Predatory banks rake in billions of dollars in overdraft fees
- Paul Constant is a writer at Civic Ventures and co-host of the “Fork economy“Podcast.
- Traditional banks have created a host of fees and penalties designed to target their poorest customers.
- The truth is, banking in America needs top-down reform, he writes.
In February 2020, I wrote about the predatory payday loan industry, which offers very small loans with high interest rates to desperate low income people. But payday lenders aren’t the only institutions taking advantage of the lowest-paying quarter of Americans. Traditional financial institutions have created a host of fees and penalties over the past decades designed specifically to target and benefit their poorest customers.
One of the most common operating mechanisms used by large banks to target the poor is the overdraft fee, a commission levied by banks on customers who make payments in excess of the amount of funds remaining in their account. Last week, the new director of the Consumer Financial Protection Bureau Rohit Chopra announced that banks said they collected $ 15.5 billion in overdraft fees in 2019, with nearly a third of that coming from just three banks: Wells Fargo, JP Morgan Chase and Bank of America.
Accidentally overdrafting your bank account is easier than you might think. When you are one of the millions of americans paycheck to paycheck, just one unexpected expense (for example, a child’s ear infection or your broken down car on a morning commute) can wipe out your bank balance, which means that any unpaid charge like a regular utility payment can easily push you into uncovered territory.
But over the years, banks have added a number of financial complexities to their overdraft policies, further rigging the system in their favor. In his statement on overdraft fees, Chopra said banks have capitalized on the time lag between payment authorizations and settlements, “the use of one type of balance over another for fee calculation purposes, or transaction processing order on different types of credit and debit “to increase customers’ chances of incurring the highest possible overdraft fees.
If you’re a middle-class American with three months of emergency savings on hand and automatic overdraft protection on your
, it may all sound incredible, like a missive from an alien planet. This is because these abusive overdraft charges are targeted to affect only a small portion of bank customers, especially the poorest. The CFPB estimates that less than ten percent of all bank customers are responsible for almost 80 percent of all overdraft fees.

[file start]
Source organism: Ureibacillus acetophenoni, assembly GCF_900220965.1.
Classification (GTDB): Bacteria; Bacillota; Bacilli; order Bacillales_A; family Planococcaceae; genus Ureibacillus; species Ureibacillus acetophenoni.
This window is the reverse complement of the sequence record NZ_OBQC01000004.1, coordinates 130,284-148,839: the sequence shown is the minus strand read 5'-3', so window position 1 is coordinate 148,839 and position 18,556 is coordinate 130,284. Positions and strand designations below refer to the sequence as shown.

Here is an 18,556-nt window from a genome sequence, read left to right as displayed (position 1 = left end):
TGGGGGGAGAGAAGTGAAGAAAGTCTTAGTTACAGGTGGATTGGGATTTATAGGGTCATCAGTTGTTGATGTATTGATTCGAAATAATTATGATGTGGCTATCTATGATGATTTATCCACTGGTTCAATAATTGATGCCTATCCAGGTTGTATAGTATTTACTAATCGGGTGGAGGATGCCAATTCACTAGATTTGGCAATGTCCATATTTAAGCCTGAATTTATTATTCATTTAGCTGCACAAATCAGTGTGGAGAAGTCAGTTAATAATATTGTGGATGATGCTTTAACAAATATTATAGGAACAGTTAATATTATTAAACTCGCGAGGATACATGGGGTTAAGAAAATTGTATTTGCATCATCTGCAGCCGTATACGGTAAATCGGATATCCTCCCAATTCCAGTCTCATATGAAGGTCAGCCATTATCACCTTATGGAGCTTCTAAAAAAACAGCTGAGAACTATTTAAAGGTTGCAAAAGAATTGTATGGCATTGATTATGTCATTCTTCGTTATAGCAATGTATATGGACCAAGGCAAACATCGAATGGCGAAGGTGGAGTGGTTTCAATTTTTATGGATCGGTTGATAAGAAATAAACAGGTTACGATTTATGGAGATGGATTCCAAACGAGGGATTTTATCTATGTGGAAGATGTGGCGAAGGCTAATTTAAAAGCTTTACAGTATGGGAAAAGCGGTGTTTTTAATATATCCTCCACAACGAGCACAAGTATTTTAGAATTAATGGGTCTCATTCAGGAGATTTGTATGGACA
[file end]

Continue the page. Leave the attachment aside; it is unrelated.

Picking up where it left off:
Also last week, Capital One has announced it will officially end overdraft fees, which makes it the largest bank to do so. Capital One CEO Richard Fairbank issued a statement saying the move was intended to bring “simplicity and humanity” to the bank, creating “an important safety net for families.”
Fairbank has not explained why it took many years for Capital One to finally decide to honor the “humanity” of its clients by eliminating overdraft fees. But it’s probably no coincidence that the bank’s action happened at the same time the CFPB started cracking down on the practice.
Chopra praised Capital One for the move, but said his agency was not going to wait for other large financial institutions to follow suit on their own accord. Instead, he said the CFPB “will consider a series of regulatory interventions to help restore meaningful competition in this market, rather than allowing large institutions to forever rely on unwanted fees.”
Unfortunately, overdraft fees aren’t the only way financial institutions are preying on the poor in America. Even setting aside the payday lending industry, some of the country’s largest and most reputable banks continue to penalize customers who do not follow through on them. minimum balance requirements; harass them with minimal fees to maintain and maintain chequing accounts; and they do not give loans low-income Americans, denying them the opportunity to build a better future. The truth is, banking in America needs top-down reform. It is no longer enough to simply help the rich get richer; our financial institutions must help all Americans build wealth and invest in the future.